Understanding the parent power behind texting while driving: There is an app for that

Monday, November 18th, 2013

Cyber Safety for Kids and Families with Joanna and Jodie on The Fish Family Morning Show 103.9FM

Erik Wood, of Seattle, Washington, developed and launched OtterApp, a text life management application in 2010 after his three-year-old was nearly killed by a woman texting while driving. OtterApp enables families to manage their text life in ways that put the individual in charge of the device, not the other way around.

Texting and driving is a natural response to a very compulsive temptation. There is science behind the fact that cyber powered communications inspire the same addiction as drugs or alcohol.

A recent article shared by a Banana Moments contributor, Erik Wood, President of Otter App, a text life management app, describes how adults are doing what we expect teens not to do. Texting while driving is not a teenage problem; it is a human problem with all drivers of all ages.

Wood developed OtterApp after his three-year-old daughter was nearly killed by a woman who was texting while driving. “She looked like a pillar of the community and she was completely oblivious to what she was doing behind the wheel,” Wood said. “And so I realized this was going to be a serious problem. We needed to find a better way to manage the texting tool so we can be safe.” OtterApp enables the user to quickly set “driving mode” which sends automatic replies to texts saying you are driving and will get back to the person texting you. The app also enables you to establish times when the device goes into silent and auto-reply for doing homework, dinner hour, etc.

Recently, Alaska updated its driving while texting law because it was ambiguous. It is difficult to keep up with the technology and the ways people wind up being distracted by it.  And it is perhaps tempting to look to legislation to be the change we need to see for safe teen driving.

Wood’s philosophy is that it is better to put the person in control of the device, rather than relying only upon legislation outlawing distracted driving. It is not enough to pass more laws.

I agree it is not enough to keep writing and updating legislation, which brings up the following considerations for parents:

  • The laws will never keep up with all the ways our vehicles will offer distractions – look at what the automotive industry is doing with the dashboards; look at Google glass.
  • Whether it is driving or friendships, don’t let the technology distract you and your family from the things that really matter. I had a professor once who said, “Wherever you are, be there.” Yes. Good advice. Be present in the moment. If you are behind the wheel driving, be fully present behind the wheel driving.
  • How many of us busy, harried parents are multi-tasking in the car? Is there peace in your car when you are driving? What is the example we are setting for our children. They listen more to what they witness us doing than what we tell them to do.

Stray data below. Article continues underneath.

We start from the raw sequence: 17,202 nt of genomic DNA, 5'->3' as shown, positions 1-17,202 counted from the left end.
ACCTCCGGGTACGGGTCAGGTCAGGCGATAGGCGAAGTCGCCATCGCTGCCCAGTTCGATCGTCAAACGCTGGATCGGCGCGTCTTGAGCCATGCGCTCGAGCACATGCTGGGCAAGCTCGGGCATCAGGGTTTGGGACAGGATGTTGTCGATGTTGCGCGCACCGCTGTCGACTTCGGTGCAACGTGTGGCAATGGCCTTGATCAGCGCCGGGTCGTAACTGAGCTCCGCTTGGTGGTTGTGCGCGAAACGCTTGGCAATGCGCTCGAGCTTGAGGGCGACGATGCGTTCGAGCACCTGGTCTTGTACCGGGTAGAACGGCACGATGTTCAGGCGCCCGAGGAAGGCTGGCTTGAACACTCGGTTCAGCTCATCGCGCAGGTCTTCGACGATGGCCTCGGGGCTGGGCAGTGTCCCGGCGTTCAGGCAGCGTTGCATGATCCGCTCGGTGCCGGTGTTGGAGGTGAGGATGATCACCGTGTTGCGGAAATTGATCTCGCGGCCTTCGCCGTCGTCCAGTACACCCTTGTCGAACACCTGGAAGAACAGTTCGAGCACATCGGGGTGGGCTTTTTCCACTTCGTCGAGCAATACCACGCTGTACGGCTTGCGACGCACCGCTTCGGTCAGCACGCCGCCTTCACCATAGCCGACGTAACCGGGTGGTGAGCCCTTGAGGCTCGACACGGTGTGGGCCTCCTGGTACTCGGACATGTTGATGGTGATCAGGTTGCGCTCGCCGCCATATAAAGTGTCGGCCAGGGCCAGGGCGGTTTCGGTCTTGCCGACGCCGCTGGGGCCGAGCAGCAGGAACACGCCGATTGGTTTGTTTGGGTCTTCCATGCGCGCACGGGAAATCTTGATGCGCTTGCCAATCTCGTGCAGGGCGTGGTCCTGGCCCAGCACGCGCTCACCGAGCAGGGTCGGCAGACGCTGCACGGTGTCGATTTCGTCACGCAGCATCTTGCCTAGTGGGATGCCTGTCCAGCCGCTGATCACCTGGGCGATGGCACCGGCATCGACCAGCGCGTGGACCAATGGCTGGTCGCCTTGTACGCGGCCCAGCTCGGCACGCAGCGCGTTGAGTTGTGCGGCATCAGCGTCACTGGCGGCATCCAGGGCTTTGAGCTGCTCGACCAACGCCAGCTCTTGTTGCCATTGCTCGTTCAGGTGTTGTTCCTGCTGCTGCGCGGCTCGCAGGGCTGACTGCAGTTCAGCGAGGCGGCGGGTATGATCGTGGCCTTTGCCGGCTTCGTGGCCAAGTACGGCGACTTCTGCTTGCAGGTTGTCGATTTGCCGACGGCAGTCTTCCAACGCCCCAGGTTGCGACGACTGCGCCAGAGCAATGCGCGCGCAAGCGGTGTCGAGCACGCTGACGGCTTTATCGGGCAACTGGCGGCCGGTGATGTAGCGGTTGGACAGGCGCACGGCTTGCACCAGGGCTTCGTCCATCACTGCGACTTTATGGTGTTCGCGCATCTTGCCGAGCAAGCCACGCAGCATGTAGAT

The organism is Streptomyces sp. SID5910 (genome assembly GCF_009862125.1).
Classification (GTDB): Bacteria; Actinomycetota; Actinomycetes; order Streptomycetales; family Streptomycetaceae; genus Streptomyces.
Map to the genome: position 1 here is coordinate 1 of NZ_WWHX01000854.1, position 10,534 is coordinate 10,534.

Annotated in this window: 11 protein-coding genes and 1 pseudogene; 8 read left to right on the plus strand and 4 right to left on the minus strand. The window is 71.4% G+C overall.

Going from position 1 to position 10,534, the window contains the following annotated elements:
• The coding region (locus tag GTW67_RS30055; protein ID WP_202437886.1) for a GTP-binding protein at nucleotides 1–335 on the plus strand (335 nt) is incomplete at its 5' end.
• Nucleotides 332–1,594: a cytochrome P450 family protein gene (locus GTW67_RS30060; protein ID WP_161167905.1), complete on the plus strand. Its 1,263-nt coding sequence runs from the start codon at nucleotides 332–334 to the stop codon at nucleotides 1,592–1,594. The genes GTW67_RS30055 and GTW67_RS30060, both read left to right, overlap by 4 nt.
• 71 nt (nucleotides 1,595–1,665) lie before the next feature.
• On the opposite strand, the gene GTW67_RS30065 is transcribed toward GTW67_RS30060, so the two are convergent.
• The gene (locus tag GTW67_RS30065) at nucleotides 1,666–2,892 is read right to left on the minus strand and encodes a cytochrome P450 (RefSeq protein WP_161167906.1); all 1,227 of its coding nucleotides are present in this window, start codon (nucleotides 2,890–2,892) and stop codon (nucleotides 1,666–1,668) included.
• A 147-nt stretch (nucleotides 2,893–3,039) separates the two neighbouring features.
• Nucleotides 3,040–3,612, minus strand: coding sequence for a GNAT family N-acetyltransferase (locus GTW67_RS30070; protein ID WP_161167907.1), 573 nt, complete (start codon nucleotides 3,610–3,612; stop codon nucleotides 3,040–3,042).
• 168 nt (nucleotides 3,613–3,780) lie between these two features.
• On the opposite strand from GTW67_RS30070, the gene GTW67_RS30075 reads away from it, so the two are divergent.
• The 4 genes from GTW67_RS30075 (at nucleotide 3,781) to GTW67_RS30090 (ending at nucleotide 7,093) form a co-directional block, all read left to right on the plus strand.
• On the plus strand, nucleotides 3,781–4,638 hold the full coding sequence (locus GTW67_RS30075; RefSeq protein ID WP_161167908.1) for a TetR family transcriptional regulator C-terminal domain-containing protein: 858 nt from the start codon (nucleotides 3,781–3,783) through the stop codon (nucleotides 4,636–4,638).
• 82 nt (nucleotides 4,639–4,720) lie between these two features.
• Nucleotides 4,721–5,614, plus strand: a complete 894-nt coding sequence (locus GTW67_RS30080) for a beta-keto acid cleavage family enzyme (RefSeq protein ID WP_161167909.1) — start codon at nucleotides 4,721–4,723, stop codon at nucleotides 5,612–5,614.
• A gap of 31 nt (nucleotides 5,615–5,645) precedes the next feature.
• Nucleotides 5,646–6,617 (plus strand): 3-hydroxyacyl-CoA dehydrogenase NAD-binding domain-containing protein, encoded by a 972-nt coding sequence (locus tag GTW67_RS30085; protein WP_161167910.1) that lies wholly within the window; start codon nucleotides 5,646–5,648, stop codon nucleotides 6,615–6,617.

• Be the example. We need the laws to reflect the norms for what is safe, yes. But the protection we seek for our children comes from being good drivers ourselves and paying attention.
  • By the same token, it stands to reason that parents really are the example, especially when it comes to the level of self discipline required to refrain from texting while driving. It is a matter of being mindful, and making the commitment to be focused on driving while you are behind the wheel. If there is something truly urgent, then pull over and park the car safely to conduct your texting.

You drive the technology, not the other way around

Check out Otter App for a text life management tool that will help you and your children establish control over the impact the device has on your lives as individuals and as a family.

Just for fun

Sit down with your teen and check out this video about how the internet and cyber technology can take over our lives. You may find it sparks some great conversations about who is in charge. You or the device? Behind the wheel, and in life.

“If any of you lacks wisdom, you should ask God, who gives generously to all without finding fault, and it will be given to you.” James 1:5


Joanna Jullien
(Photo: Christi Benz)

Joanna Jullien is an author, educator and speaker on strengthening the parent-child relationship in a cyber powered world. She a mother of two grown sons, the author of The Authority In Me: The Power of Family Life in the Network Culture, produces The Sacramento Cyber Safety Examiner column on Examiner.com, and is the CyberParenting advisor on The Fish 103.9FM. Her new book, A Google World in the Garden of Eden: Five Family-Safe Strategies for Texting and Social Media is now available for PC and all eReader formats including Kindle, Nook, iPad.

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About Joanna Jullien

Joanna Jullien

Joanna (jullien@surewest.net) and her husband have raised two sons in Roseville, CA. She has a degree from U.C. Berkeley in Social Anthropology (corporate culture). Her honors thesis was awarded the Kroeber Prize and funding from National Science Foundation grant. Joanna writes to help parents with the modern-day leadership challenges of raising children. She is a contributing writer for The Granite Bay View, the Press Tribune, the Sacramento Examiner, and editor of Banana Moments.